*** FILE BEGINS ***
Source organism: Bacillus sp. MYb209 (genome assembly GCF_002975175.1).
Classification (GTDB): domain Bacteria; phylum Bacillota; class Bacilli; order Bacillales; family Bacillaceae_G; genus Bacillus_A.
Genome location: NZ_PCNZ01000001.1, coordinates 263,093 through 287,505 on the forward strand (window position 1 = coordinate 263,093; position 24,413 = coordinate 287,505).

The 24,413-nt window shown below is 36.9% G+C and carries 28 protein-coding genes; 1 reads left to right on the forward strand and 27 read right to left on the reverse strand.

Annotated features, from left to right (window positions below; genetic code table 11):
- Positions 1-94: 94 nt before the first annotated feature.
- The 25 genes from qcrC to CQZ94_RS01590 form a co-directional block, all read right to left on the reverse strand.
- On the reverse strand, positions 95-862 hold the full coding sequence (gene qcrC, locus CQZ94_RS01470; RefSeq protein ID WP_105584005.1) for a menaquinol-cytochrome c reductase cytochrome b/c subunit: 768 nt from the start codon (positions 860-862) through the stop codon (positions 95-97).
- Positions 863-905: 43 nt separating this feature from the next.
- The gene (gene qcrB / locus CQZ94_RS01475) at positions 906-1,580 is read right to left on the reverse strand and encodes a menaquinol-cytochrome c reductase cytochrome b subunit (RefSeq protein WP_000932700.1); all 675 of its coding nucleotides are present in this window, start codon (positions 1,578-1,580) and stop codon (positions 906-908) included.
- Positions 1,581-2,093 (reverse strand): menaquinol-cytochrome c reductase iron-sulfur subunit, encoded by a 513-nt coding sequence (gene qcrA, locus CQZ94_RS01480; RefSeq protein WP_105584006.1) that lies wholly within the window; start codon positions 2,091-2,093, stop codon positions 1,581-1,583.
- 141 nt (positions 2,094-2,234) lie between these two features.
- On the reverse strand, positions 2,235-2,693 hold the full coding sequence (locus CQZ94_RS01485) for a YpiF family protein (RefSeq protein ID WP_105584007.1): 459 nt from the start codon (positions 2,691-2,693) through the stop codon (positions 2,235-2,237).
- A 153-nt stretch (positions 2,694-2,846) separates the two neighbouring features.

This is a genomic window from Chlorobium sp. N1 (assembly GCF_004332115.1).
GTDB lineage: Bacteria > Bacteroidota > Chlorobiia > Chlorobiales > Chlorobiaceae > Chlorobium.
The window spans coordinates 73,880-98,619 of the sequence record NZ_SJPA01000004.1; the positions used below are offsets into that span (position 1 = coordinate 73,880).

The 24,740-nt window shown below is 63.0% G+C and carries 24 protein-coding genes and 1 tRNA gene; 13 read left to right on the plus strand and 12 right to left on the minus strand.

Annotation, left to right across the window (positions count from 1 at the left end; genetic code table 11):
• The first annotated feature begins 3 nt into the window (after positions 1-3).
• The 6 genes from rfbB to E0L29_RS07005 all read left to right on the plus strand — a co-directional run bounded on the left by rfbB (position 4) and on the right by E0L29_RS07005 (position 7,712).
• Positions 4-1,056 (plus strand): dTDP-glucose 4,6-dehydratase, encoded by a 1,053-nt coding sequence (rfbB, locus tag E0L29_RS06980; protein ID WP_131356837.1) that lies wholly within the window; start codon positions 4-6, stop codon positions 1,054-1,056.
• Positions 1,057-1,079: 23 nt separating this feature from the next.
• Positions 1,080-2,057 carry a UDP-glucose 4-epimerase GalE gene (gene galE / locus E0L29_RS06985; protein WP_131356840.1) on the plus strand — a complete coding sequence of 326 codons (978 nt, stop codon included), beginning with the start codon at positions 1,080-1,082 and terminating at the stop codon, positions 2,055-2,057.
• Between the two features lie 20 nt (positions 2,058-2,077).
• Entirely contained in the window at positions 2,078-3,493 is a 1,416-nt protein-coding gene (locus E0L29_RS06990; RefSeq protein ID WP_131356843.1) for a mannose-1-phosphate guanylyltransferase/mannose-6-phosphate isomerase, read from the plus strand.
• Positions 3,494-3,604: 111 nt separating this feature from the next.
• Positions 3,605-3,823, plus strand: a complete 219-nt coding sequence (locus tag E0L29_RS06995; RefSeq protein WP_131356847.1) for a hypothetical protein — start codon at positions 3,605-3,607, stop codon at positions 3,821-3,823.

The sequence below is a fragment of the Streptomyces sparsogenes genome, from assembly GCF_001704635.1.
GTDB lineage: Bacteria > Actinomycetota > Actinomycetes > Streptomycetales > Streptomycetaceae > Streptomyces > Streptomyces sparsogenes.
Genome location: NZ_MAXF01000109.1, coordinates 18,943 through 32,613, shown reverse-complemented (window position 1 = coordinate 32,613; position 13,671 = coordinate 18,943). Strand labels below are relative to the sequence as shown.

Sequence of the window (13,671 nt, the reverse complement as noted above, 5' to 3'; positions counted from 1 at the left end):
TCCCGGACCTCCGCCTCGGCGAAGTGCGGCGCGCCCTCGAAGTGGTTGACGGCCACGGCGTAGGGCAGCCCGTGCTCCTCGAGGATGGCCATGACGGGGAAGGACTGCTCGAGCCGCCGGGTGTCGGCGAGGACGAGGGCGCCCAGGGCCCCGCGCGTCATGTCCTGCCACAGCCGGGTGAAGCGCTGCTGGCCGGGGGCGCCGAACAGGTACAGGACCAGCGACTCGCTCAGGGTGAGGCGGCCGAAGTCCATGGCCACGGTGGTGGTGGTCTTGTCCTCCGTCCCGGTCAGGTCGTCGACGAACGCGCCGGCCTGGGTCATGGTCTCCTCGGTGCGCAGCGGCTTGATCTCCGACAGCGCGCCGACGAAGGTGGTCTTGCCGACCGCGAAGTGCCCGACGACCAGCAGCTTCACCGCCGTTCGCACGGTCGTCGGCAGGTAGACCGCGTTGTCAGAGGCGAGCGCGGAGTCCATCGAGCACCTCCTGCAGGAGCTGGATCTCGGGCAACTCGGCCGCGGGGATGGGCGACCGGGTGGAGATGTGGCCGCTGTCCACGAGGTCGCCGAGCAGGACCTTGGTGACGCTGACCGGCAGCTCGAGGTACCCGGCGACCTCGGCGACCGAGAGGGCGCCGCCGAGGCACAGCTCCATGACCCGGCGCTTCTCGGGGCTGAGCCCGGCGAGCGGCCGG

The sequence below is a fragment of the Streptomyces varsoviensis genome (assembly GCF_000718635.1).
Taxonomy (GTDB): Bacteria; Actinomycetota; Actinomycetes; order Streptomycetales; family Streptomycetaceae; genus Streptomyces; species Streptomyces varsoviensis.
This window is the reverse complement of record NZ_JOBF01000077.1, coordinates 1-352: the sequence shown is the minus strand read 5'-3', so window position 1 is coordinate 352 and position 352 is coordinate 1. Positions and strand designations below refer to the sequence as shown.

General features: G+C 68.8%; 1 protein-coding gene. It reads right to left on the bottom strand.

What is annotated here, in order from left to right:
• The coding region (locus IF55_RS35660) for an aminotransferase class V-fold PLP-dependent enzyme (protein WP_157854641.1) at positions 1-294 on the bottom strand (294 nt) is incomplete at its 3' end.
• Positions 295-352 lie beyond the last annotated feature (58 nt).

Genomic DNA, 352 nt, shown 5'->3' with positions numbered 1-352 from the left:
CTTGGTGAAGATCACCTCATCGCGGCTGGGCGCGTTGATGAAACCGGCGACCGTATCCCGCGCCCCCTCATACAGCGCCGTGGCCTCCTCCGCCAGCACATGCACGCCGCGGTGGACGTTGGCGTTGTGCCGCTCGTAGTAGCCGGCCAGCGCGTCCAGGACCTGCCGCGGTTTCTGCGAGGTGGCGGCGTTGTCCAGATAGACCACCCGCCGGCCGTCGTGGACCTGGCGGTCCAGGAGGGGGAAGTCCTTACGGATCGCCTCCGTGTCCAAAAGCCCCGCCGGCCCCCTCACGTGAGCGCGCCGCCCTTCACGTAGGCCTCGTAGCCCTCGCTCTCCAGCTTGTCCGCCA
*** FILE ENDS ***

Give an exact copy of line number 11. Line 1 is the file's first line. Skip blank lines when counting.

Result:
- Positions 1,581-2,093 (reverse strand): menaquinol-cytochrome c reductase iron-sulfur subunit, encoded by a 513-nt coding sequence (gene qcrA, locus CQZ94_RS01480; RefSeq protein WP_105584006.1) that lies wholly within the window; start codon positions 2,091-2,093, stop codon positions 1,581-1,583.